Three Bills in the next session of Parliament affect pensions. The Pensions Bill and the Lifetime Savings Bill have yet to be published. Work on the Finance Bill began before the recess.
The Finance Bill 2016/17 is going through Parliament. The Pensions Bill and the Lifetime Savings Bill outlined in the Queen's Speech have not been published yet.
Pensions Bill 2016
The Bill, announced in the Queen's Speech, will legislate:
- for a cap on early exit charges in occupational pension schemes
- to create a new guidance body that will bring together the services offered by the Pensions Advisory Service (TPAS), Pension Wise and the pensions strand of the Money Advice Service. The aim is to provide a one-stop service for savers in private pension schemes. A new money guidance body will replace the Money Advice Service
- to create greater and more suitable powers for TPR to use in regulating so-called "master trusts" which have seen significant growth in membership through auto-enrolment. A "master trust" is a trust-based scheme that is promoted to provide benefits to members on the staff of employers that are not connected with one another and where an employer does not have its own segregated section of the scheme. Concerns have been expressed about possible issues with the governance and long-term financial viability of some such schemes.
Lifetime Savings Bill 2016
The Lifetime Savings Bill outlined in the Queen's Speech will create the Lifetime ISA (LISA):
- It will provide savers with a bonus on savings for a first home, or retirement, or both.
- Workers receiving working tax credits or Universal Credit who save up to £50 a month will receive a government bonus of 50% (to a maximum of £600) after two years, and the same again after a further two years saving.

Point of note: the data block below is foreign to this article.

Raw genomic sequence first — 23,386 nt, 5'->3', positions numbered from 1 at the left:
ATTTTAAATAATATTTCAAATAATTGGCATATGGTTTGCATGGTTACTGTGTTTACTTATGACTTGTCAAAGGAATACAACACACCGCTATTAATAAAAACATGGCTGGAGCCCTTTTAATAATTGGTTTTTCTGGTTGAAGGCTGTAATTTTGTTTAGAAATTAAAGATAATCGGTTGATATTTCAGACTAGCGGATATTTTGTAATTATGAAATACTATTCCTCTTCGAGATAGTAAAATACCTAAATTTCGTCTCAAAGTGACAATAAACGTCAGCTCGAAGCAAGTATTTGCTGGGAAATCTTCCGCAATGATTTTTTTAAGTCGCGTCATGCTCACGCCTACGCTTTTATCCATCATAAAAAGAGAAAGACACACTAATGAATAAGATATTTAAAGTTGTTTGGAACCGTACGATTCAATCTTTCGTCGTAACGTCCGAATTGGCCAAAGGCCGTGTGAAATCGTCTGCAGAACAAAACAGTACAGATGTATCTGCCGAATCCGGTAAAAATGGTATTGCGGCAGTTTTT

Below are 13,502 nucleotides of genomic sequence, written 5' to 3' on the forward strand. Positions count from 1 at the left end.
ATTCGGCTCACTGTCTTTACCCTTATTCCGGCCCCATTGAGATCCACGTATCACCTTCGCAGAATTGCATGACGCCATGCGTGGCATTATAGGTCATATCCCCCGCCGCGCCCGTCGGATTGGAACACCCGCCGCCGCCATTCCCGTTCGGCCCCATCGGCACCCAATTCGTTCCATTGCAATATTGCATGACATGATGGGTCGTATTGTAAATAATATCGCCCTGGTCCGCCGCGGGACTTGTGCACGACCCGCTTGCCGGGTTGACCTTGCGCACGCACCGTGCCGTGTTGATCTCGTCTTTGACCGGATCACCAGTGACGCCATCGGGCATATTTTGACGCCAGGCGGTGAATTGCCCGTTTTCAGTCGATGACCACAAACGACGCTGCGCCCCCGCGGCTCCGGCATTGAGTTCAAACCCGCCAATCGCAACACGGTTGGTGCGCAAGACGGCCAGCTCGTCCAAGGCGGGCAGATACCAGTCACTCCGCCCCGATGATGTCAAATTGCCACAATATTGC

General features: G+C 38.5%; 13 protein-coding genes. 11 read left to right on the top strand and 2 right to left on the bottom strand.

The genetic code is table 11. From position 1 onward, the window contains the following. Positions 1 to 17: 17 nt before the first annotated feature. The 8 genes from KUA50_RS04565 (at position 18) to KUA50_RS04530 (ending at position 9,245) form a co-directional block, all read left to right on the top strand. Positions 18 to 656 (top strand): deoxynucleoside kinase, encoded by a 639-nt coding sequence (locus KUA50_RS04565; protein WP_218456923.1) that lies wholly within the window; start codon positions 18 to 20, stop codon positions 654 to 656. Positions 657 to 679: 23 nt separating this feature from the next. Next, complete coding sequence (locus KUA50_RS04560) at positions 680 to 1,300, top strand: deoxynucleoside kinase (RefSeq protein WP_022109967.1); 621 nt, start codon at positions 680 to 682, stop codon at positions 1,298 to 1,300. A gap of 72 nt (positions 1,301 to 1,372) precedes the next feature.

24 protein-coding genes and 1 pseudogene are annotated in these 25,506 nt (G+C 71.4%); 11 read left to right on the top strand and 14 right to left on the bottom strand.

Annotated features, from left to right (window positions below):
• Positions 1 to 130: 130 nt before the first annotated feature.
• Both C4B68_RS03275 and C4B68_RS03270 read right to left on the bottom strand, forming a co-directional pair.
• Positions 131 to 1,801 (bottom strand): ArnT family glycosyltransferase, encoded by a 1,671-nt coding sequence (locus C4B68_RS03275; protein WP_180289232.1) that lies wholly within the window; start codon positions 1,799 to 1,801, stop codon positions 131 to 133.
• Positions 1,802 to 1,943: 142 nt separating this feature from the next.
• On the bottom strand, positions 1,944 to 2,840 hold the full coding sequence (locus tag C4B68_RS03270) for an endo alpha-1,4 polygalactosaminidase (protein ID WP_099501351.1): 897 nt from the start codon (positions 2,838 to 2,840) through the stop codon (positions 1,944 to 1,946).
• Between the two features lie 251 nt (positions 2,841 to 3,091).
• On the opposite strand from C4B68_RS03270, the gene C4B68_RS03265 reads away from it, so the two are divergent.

- For adults under age 40, the government will top-up saving to a LISA with a tax-free bonus of 25% on all savings up to £4,000 a year (so potentially an annual £1,000 bonus).
- LISA holders can access their funds without charge to buy their first home (worth up to £450,000), or from age 60.
Some say the LISA might undermine auto-enrolment or could foreshadow the end of a dedicated savings regime for pensions.
Finance Bill 2016
The pensions measures in the Finance Bill are either technical or relate to transitional protection from the reduced LTA.
Snags are ironed out in the definition of various authorised payments, including the serious ill-health lump sum, charity lump sum death benefit, dependant's flexi-access drawdown fund and trivial commutation lump sum.
Fixed and individual protection 2016 (FP and IP 2016) are created. They offer a form of transitional tax relief to those affected by the reduction in LTA from £1.25m to £1m from the start of the 2016/17 tax year. From July, an online system will be available to apply.
The replacement of the two-tier state pension by a single tier system has meant a new definition is required of the type of bridging pension that will count as an authorised payment. The Bill clears the way for this but at the time of writing no proposal has been made for the terms of the new definition.
On drawdown funds, a provision in the Bill extends the current inheritance tax (IHT) exemption so that a member's failure to exercise rights to draw all the designated funds from a drawdown pension fund or flexi-access drawdown fund before their death will not trigger an IHT charge.
The Bill is likely to be passed as an Act in autumn.